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Generosity and Benevolence have been confpicuous, in fo promoting the Welfare of their Country, and the Good of Mankind.
AND fuch, Gentlemen, are you, the Encouragers of Learning, and, the Rewarders of Merit; there are Numbers to witnefs the one, and your Clergy may witness the other.
For not to mention you in your private Capacities, as Promoters of Common Learning, as the Helpers and Supporters of Schools of CHARITY, one great Bleffing of your Community: You in your publick Stations uphold a nobler Literature, and affist a more generous Education: You not only lay the Ground-works here, but you help to the Top of Arts and Sciences, in the greater Schools of Learning.
NOR is it lefs certain that you have always been eminent, and that not only in your own Country, but in diftant Parts, for the Support of an Orthodox and learned Clergy: Your Fame for maintaining them, and your Regard to merit in choosing them, being every where fpoken of.
JUSTLY therefore are you intitled to Performances of this Nature, but in a more especial Manner to this in particular; it being the genuine Offspring of your Generofity. As I am fenfible that you have bless'd me with the most ineftimable Favours, fo I am bound in Duty, and by all the Tyes of Gratitude, to lay the Firft-Fruits of my Labours at your Feet; hoping that as you have been very inftrumental in occafioning them, so you will receive them under your Care and Protection.
AND this I alfo hope for, not as they are a Work of Merit, or worthy of being dedicated to fuch Patrons: For I am juftly fenfible of the Meannefs of their Defert, and their Unworthiness of that Honour; but as they are an Indication of the fincereft Thankfulnefs and Gratitude of,
HE following Sheets are a few of that vaft Number of Ceremonies and Opinions, which are held by the Common People; fuch, as they folely or generally obferve. For tho fome of them have been of national and others perhaps of univerfal Obfervance, yet at prefent they would have little or no Being, if not obferved among the Vulgar.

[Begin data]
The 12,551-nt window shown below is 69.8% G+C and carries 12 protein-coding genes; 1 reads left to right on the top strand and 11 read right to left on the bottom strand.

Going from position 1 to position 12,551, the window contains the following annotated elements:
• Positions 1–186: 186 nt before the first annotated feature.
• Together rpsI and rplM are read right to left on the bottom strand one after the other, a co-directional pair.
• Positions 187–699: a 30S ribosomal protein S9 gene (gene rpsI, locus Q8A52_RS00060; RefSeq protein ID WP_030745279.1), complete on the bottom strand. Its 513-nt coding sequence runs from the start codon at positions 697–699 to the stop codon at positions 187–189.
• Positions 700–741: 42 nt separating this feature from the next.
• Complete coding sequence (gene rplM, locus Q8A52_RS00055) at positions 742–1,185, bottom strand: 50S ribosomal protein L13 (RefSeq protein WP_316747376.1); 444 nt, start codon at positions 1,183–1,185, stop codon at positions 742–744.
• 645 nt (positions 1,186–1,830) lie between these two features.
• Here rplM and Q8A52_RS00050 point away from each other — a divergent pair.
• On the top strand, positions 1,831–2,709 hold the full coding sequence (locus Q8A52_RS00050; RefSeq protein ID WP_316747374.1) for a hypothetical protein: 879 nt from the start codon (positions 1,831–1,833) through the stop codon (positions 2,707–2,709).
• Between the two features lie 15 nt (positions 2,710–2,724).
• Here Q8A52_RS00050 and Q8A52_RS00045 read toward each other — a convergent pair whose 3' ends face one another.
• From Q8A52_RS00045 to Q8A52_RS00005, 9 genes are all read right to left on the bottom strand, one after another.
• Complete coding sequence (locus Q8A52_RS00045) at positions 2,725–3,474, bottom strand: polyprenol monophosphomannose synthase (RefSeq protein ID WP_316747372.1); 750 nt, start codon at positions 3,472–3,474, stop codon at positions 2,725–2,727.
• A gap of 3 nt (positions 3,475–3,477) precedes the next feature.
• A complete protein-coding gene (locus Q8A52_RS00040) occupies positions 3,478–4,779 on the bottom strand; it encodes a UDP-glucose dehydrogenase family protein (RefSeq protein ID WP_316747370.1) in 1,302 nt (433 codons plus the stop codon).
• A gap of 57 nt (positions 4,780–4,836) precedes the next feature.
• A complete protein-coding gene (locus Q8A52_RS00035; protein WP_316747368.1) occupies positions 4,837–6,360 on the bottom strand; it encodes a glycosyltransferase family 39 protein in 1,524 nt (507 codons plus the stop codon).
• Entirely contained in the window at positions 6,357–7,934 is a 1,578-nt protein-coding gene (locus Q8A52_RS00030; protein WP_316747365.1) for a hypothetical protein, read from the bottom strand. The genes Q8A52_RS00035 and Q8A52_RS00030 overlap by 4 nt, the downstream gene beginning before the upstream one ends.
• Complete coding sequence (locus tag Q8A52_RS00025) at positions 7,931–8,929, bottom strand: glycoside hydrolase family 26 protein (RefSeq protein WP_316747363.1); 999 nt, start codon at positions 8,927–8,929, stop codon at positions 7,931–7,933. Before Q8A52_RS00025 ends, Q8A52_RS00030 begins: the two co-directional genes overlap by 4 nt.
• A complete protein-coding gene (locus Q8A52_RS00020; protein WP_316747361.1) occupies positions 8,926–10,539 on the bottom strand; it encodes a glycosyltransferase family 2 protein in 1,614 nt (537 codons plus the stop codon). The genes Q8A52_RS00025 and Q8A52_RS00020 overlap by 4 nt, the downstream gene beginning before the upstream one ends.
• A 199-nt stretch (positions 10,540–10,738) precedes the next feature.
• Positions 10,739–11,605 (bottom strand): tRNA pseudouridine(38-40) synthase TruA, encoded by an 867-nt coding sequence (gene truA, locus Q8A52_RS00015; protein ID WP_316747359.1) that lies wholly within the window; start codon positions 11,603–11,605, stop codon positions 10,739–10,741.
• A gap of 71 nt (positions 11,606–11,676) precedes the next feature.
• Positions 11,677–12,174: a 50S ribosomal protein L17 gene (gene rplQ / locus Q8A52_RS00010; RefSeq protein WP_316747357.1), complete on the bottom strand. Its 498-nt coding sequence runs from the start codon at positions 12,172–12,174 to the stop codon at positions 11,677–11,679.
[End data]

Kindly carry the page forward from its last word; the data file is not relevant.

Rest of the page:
I would not be thought a Reviver of old Rites and Ceremonies to the Burdening of the People, nor an Abolisher of innocent Customs, which are their Pleafures and Recreations: I aim at nothing, but a Regulation of thofe which are in Being amongst them, which they themselves are far from thinking burdenfome, and abolifbing fuch only as are finful and wicked.
Some of the Cuftoms they hold, have been originally good, tho' at present they retain little of their primitive Purity; the true Meaning and Design of them, being either loft, or very much in the Dark through Folly and Superftition. To wipe off therefore the Duft they have contracted, to clear them of Superftition, and make known their End and Defign, may turn to fome Account, and be of Advantage; whereas obferving them in the
prefent Way, is not only of no Advantage, but of very great Detriment.
Others they hold, are really finful, notwithstanding in outward Appearance they feem very harmless, being a Scandal to Religion, and an encouraging of Wickednefs. And therefore to aim at abolishing thefe, will I hope be no Crime, tho' they be the Diverfions of the People.
As to the Opinions they hold, they are almost all fuperftitious, being generally either the produce of Heathenifm; or the Inventions of indolent Monks, who having nothing else to do, were the Forgers of many filly and wicked Opinions, to keep the World in Awe and Ignorance. And indeed the ignorant Part of the World, is fo ftill aw'd, that they follow the idle Traditions of the one, more than the Word of GOD; and have more Dependance upon the lucky Omens of the other than his Providence, more dread of their unlucky ones than his Wrath and Punishment.
The regulating therefore of thefe Opinions and Cuf toms, is what I propofed by the following Compofitions, whatever has been fuggefted to the contrary: And as to the Menaces of fome, and the Cenfures of others, I neither fear nor regard them, I shall be always ready to own any Miftake, and in what I justly may, to vindicate myself.